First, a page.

Download Death and burial in Iron Age Britain by Dennis Harding PDF

By Dennis Harding

Archaeologists have lengthy said the absence of a customary and recurrent burial ceremony within the British Iron Age, and feature appeared to rites comparable to cremation and scattering of continues to be to give an explanation for the reduced impact of funerary practices at the archaeological list. Pit-burials or the deposit of disarticulated bones in settlements were disregarded as informal disposal or the continues to be of social outcasts. In loss of life and Read more...


during this quantity, Harding examines the deposition of Iron Age human and animal continues to be in Britain and demanding situations the belief that there must have been any standard type of cemetery in prehistory, Read more...

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This might certainly be argued where, for example, a sword is bent double, or ritually destroyed, when deposited in the grave. It is possible that other items were likewise decommissioned on burial, though it may be difficult to distinguish damage deliberately inflicted at time of deposit from damage incurred over time or in the process of discovery. Whole and intact pottery vessels, for example, may easily have been broken through taphonomic effects over time, but where near-complete vessels are found missing some fragments this may not always have resulted from the incompetence of excavators.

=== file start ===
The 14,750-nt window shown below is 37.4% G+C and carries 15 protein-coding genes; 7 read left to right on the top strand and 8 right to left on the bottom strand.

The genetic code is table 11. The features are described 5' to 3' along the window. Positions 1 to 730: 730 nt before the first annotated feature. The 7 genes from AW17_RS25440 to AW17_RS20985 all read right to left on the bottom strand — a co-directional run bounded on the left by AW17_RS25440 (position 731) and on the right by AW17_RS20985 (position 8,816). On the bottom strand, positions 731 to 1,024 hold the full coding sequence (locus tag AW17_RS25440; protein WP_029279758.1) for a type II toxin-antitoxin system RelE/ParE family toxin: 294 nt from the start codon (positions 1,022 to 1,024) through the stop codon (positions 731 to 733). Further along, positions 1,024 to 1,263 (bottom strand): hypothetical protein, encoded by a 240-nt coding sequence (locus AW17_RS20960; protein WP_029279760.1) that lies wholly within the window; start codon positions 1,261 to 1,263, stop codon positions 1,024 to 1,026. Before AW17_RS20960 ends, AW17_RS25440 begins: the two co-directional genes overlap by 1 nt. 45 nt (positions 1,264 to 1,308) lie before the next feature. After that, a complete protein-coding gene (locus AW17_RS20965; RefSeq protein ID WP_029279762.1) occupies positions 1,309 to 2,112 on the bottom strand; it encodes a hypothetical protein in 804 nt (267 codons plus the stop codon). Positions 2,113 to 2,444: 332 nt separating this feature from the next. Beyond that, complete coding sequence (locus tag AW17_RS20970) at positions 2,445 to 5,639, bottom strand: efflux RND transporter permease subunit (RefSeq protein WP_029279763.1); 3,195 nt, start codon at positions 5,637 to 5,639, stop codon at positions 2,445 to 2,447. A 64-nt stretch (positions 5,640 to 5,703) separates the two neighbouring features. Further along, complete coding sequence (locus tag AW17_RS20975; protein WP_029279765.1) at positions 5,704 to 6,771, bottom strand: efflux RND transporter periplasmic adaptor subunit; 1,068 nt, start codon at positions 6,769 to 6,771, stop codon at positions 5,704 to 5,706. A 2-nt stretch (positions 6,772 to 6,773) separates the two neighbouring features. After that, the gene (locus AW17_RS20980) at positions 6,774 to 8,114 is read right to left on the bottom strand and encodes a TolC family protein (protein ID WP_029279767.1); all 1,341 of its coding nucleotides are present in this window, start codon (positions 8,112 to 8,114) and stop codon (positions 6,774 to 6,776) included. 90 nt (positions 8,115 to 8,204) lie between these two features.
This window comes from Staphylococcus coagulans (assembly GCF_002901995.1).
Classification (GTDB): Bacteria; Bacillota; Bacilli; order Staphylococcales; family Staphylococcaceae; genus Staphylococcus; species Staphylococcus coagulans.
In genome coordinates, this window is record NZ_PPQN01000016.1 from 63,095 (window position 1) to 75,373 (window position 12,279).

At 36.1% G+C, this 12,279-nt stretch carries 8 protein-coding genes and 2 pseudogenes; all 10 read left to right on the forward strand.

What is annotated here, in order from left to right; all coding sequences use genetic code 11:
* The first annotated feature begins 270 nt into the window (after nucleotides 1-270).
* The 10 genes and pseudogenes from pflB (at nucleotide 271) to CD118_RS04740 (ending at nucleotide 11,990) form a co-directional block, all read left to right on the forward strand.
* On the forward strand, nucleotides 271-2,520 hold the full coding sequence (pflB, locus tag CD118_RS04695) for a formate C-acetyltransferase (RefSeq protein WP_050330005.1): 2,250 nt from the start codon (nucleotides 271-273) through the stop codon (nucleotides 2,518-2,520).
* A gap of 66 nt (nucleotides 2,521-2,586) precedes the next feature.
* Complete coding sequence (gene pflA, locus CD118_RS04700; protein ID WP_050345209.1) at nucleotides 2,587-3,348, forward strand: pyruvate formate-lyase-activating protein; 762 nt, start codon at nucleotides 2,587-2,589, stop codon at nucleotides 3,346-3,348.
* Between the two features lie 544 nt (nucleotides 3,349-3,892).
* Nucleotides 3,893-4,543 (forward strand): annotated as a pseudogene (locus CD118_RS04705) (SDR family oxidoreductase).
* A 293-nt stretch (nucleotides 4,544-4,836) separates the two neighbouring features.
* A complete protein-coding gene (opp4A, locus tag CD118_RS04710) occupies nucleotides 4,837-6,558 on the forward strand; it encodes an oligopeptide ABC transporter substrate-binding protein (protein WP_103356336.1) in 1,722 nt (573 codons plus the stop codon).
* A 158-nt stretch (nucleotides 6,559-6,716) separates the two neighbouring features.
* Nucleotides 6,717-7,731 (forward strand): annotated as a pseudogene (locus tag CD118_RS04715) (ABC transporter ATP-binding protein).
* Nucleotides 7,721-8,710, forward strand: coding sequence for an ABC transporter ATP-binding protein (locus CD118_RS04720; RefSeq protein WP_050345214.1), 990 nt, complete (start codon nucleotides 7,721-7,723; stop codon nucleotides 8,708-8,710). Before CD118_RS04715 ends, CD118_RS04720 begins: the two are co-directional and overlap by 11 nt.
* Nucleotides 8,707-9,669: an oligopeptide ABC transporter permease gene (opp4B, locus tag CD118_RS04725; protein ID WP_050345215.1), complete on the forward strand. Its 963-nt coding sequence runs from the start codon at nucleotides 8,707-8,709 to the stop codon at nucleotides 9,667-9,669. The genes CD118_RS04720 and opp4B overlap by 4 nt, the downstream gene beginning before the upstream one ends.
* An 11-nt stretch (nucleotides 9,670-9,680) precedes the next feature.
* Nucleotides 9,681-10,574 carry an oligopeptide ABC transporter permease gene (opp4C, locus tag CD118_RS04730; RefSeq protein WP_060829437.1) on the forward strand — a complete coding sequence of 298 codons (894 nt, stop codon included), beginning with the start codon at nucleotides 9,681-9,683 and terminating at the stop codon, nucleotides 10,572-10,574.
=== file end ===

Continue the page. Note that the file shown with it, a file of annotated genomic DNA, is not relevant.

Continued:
That remains a legitimate line of enquiry, but we should also recognize the probability that funerary practice was more diverse than hitherto has been supposed, with the implication that Iron Age religious and philosophical beliefs did not envisage a simplistic division between the world of the living and an otherworld of the dead. A critical review of the archaeological evidence for the disposal of the dead may amplify our understanding of these issues. OUP CORRECTED PROOF – FINAL, 14/10/2015, SPi 2 Mortuary practices, problems, and analysis Archaeological investigation is sometimes likened to opening a window on to the past.

2007. enclosure allowed the prospect that its function might be clarified by more than selective sampling. For the purposes of the present discussion, it is the second phase of use of the site, around 400 BC to 200 BC but post-dating the phase that was dominated by four-posters, that is especially informative. Extending down the west side of the main enclosure in this phase was a series of a dozen small ditched enclosures (Fig. 1), ranging from around 3 to 6 metres across, sub-circular or sub-rectangular in outline, and including examples with central division, the purpose of which was unclear.

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